In case the stock market hasn't been a clue, we're entering a really tough, competitive era - when only the fittest and most aggressive companies, cities, and states will survive. New York City is already forecasting a huge tax revenue hit, a precusor to what will happen all over the country.
Anyone who has tried to host a tech group meeting at a university or public owned facility knows how much hassle it is. While supposedly public property, it seems most schools and government entities make it difficult, if not impossible for small groups to get meeting facilities and create a positive tech environment (and you wonder why we're losing ground to other parts of the world?).
So last weekend, there was University of Central Arkansas and it's home city, Conway, going out of their way to sponsor a small software conference, pythonArkansas. What started out as a effort to host a small software meeting, ended up attracting 75 programmers from 4 neighboring states. Sure, central Arkansas doesn't exactly have a lot of tech buzz, but both the University and Conway seem to understand that the key to the future is to spur high-tech growth and education. The school waived all the bureaucracy found at most places and not only opened up several computer labs and classrooms, but even installed extra python software that was to be the focus of the meeting. The school even arranged the cafeteria to stay open to accommodate the meeting. And the Conway Chamber ensured hotel facilities and provided some cash sponsorship.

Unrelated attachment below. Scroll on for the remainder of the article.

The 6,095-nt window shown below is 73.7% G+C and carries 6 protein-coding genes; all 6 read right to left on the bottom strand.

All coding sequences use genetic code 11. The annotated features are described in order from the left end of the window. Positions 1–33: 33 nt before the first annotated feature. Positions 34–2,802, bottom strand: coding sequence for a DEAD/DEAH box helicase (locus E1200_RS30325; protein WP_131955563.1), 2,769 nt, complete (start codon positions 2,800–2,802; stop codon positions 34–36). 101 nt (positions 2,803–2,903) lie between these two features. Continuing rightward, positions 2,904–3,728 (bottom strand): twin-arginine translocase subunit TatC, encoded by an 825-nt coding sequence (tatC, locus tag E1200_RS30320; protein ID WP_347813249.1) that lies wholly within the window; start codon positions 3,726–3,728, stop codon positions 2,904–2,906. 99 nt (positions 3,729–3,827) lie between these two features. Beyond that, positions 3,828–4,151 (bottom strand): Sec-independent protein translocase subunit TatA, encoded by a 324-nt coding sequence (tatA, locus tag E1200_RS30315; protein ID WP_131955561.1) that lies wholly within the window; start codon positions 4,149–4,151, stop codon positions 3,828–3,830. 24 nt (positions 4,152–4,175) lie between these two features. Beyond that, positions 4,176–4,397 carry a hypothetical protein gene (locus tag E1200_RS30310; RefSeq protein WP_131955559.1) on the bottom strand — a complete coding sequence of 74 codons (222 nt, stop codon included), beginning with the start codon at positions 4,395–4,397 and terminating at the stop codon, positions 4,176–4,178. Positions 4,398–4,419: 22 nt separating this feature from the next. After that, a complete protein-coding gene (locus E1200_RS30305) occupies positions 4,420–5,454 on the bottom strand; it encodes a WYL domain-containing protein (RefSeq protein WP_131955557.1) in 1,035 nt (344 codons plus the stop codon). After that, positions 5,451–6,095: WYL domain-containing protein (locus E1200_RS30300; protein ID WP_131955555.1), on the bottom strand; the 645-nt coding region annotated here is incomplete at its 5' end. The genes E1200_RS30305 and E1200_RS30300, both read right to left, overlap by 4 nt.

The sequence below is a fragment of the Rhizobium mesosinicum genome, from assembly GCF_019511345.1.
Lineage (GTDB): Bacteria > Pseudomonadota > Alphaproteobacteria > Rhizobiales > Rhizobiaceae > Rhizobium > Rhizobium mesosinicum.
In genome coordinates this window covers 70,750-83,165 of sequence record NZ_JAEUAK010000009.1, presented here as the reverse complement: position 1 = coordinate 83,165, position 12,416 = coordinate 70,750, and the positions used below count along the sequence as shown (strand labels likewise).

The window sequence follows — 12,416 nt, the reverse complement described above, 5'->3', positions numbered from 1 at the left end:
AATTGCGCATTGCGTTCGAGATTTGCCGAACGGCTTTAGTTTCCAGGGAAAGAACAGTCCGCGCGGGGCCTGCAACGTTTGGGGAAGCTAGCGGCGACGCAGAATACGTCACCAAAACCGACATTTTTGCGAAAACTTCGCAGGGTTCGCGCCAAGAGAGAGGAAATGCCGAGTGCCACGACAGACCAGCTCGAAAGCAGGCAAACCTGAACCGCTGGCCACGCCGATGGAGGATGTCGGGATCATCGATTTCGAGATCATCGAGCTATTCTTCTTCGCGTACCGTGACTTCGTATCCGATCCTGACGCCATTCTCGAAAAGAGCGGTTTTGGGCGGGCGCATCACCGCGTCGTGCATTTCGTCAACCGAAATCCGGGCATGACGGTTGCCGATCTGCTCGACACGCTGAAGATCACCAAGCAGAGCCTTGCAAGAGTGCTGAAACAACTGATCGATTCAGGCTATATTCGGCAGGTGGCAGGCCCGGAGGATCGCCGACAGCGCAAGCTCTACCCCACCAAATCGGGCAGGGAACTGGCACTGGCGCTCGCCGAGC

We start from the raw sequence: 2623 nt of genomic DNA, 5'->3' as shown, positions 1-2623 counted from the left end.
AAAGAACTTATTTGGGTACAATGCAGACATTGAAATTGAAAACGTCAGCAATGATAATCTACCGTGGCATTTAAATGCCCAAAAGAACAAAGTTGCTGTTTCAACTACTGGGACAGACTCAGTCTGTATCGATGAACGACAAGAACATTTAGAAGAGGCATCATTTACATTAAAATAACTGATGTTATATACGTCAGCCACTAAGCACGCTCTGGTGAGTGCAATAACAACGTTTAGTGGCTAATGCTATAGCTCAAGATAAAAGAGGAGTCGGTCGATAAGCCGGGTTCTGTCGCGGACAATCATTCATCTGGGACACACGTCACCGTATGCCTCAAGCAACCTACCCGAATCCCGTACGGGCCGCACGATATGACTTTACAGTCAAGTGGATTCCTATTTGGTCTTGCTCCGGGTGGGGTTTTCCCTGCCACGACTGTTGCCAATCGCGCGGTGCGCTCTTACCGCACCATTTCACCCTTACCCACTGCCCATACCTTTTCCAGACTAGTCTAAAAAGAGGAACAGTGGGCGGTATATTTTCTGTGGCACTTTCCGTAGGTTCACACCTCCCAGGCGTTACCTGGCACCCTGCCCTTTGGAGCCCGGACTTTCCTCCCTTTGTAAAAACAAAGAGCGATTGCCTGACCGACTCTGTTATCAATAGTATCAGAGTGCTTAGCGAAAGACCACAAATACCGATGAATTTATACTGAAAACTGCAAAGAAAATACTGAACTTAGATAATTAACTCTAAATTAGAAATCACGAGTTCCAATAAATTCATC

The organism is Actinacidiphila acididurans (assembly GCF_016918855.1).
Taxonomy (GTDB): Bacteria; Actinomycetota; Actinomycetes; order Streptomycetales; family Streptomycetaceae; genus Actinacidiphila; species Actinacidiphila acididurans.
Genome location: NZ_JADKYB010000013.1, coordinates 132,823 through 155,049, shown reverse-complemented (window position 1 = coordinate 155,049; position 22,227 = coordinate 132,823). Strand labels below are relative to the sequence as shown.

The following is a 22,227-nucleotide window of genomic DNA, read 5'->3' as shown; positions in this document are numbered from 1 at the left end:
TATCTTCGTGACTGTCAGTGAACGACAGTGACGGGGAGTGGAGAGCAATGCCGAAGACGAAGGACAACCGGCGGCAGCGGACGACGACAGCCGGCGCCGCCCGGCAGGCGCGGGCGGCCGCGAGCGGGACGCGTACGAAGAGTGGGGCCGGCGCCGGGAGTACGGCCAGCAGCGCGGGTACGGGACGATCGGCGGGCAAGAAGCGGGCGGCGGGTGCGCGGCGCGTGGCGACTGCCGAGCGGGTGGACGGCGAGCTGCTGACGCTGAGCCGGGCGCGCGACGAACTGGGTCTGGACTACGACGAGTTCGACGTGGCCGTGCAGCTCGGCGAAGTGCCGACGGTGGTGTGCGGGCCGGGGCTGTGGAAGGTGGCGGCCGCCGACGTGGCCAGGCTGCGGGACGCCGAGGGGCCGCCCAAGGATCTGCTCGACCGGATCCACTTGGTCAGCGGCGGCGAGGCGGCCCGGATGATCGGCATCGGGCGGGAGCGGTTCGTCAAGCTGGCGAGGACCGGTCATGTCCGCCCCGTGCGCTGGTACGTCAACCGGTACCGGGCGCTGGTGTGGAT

No place in DFW has been that accommodating where tech groups have to pay churches for meeting space. No place in Salt Lake has been that accommodating. Heck, all those places offer is higher costs and universities that could care less about the business community (except to collect donations).
Now that the internet allows small cities to be just as connected as big cities, the cities and universities that are accommodating and recruit tech will be the ones to win out. As a small business owner I came away with a highly favorable opinion of little Conway, AR and the University of Central Arkansas. They get what it takes to be a winner in the new business era. I like being someplace that appreciates us.